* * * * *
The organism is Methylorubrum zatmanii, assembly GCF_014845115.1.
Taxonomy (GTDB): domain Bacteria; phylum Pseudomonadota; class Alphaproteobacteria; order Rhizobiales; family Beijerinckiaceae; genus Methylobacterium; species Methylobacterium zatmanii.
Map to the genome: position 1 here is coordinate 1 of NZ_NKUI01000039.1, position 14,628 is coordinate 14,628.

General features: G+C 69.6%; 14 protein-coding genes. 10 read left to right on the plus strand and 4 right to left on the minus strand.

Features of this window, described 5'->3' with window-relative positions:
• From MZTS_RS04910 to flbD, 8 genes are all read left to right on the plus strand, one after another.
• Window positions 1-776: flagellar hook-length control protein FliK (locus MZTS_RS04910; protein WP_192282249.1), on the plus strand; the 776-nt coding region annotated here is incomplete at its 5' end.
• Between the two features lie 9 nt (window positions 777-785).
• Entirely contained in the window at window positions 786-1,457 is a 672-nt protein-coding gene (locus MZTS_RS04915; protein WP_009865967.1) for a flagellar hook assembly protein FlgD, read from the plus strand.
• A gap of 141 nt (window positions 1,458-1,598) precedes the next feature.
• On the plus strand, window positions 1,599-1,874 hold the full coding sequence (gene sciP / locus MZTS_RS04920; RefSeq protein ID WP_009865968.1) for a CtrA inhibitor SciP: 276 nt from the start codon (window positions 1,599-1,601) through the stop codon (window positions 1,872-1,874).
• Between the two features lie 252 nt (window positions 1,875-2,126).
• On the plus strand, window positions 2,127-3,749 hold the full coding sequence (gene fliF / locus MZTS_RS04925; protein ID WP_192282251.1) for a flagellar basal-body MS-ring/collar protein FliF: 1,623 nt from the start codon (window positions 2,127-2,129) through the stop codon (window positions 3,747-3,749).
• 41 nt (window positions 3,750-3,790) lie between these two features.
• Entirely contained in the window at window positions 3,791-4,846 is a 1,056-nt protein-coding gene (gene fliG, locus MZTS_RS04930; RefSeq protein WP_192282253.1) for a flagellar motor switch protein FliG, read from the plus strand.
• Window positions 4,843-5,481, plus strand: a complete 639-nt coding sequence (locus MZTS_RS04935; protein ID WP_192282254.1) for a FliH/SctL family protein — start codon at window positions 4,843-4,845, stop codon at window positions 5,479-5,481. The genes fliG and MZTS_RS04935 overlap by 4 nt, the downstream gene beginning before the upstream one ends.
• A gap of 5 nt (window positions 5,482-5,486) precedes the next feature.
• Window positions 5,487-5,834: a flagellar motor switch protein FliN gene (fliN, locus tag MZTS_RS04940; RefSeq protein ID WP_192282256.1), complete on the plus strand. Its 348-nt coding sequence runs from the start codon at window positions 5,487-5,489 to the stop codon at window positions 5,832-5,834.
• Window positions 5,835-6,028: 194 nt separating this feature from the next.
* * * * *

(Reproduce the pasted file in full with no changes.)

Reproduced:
The organism is Methylorubrum zatmanii, assembly GCF_014845115.1.
Taxonomy (GTDB): domain Bacteria; phylum Pseudomonadota; class Alphaproteobacteria; order Rhizobiales; family Beijerinckiaceae; genus Methylobacterium; species Methylobacterium zatmanii.
Map to the genome: position 1 here is coordinate 1 of NZ_NKUI01000039.1, position 14,628 is coordinate 14,628.

General features: G+C 69.6%; 14 protein-coding genes. 10 read left to right on the plus strand and 4 right to left on the minus strand.

Features of this window, described 5'->3' with window-relative positions:
• From MZTS_RS04910 to flbD, 8 genes are all read left to right on the plus strand, one after another.
• Window positions 1-776: flagellar hook-length control protein FliK (locus MZTS_RS04910; protein WP_192282249.1), on the plus strand; the 776-nt coding region annotated here is incomplete at its 5' end.
• Between the two features lie 9 nt (window positions 777-785).
• Entirely contained in the window at window positions 786-1,457 is a 672-nt protein-coding gene (locus MZTS_RS04915; protein WP_009865967.1) for a flagellar hook assembly protein FlgD, read from the plus strand.
• A gap of 141 nt (window positions 1,458-1,598) precedes the next feature.
• On the plus strand, window positions 1,599-1,874 hold the full coding sequence (gene sciP / locus MZTS_RS04920; RefSeq protein ID WP_009865968.1) for a CtrA inhibitor SciP: 276 nt from the start codon (window positions 1,599-1,601) through the stop codon (window positions 1,872-1,874).
• Between the two features lie 252 nt (window positions 1,875-2,126).
• On the plus strand, window positions 2,127-3,749 hold the full coding sequence (gene fliF / locus MZTS_RS04925; protein ID WP_192282251.1) for a flagellar basal-body MS-ring/collar protein FliF: 1,623 nt from the start codon (window positions 2,127-2,129) through the stop codon (window positions 3,747-3,749).
• 41 nt (window positions 3,750-3,790) lie between these two features.
• Entirely contained in the window at window positions 3,791-4,846 is a 1,056-nt protein-coding gene (gene fliG, locus MZTS_RS04930; RefSeq protein WP_192282253.1) for a flagellar motor switch protein FliG, read from the plus strand.
• Window positions 4,843-5,481, plus strand: a complete 639-nt coding sequence (locus MZTS_RS04935; protein ID WP_192282254.1) for a FliH/SctL family protein — start codon at window positions 4,843-4,845, stop codon at window positions 5,479-5,481. The genes fliG and MZTS_RS04935 overlap by 4 nt, the downstream gene beginning before the upstream one ends.
• A gap of 5 nt (window positions 5,482-5,486) precedes the next feature.
• Window positions 5,487-5,834: a flagellar motor switch protein FliN gene (fliN, locus tag MZTS_RS04940; RefSeq protein ID WP_192282256.1), complete on the plus strand. Its 348-nt coding sequence runs from the start codon at window positions 5,487-5,489 to the stop codon at window positions 5,832-5,834.
• Window positions 5,835-6,028: 194 nt separating this feature from the next.